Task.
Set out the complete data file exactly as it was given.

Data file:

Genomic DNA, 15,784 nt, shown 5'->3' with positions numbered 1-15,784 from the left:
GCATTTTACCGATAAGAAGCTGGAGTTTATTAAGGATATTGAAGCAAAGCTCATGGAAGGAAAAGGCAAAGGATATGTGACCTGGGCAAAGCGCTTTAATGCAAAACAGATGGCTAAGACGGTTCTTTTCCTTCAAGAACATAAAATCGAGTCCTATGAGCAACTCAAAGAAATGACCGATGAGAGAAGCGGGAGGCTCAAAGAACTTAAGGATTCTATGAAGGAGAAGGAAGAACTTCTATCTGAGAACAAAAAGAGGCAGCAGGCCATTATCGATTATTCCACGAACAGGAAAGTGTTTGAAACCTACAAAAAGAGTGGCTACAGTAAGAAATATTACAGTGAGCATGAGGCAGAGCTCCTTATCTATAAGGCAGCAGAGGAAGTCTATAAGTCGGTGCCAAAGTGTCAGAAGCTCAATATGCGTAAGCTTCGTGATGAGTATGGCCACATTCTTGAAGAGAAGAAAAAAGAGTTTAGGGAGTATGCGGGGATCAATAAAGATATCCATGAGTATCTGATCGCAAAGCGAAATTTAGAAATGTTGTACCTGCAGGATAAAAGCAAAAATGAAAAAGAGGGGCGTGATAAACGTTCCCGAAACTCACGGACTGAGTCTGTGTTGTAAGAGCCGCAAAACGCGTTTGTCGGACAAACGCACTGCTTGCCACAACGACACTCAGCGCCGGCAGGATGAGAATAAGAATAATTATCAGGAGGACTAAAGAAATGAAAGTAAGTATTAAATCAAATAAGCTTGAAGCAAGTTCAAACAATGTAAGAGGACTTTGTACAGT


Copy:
Genomic DNA, 15,784 nt, shown 5'->3' with positions numbered 1-15,784 from the left:
GCATTTTACCGATAAGAAGCTGGAGTTTATTAAGGATATTGAAGCAAAGCTCATGGAAGGAAAAGGCAAAGGATATGTGACCTGGGCAAAGCGCTTTAATGCAAAACAGATGGCTAAGACGGTTCTTTTCCTTCAAGAACATAAAATCGAGTCCTATGAGCAACTCAAAGAAATGACCGATGAGAGAAGCGGGAGGCTCAAAGAACTTAAGGATTCTATGAAGGAGAAGGAAGAACTTCTATCTGAGAACAAAAAGAGGCAGCAGGCCATTATCGATTATTCCACGAACAGGAAAGTGTTTGAAACCTACAAAAAGAGTGGCTACAGTAAGAAATATTACAGTGAGCATGAGGCAGAGCTCCTTATCTATAAGGCAGCAGAGGAAGTCTATAAGTCGGTGCCAAAGTGTCAGAAGCTCAATATGCGTAAGCTTCGTGATGAGTATGGCCACATTCTTGAAGAGAAGAAAAAAGAGTTTAGGGAGTATGCGGGGATCAATAAAGATATCCATGAGTATCTGATCGCAAAGCGAAATTTAGAAATGTTGTACCTGCAGGATAAAAGCAAAAATGAAAAAGAGGGGCGTGATAAACGTTCCCGAAACTCACGGACTGAGTCTGTGTTGTAAGAGCCGCAAAACGCGTTTGTCGGACAAACGCACTGCTTGCCACAACGACACTCAGCGCCGGCAGGATGAGAATAAGAATAATTATCAGGAGGACTAAAGAAATGAAAGTAAGTATTAAATCAAATAAGCTTGAAGCAAGTTCAAACAATGTAAGAGGACTTTGTACAGT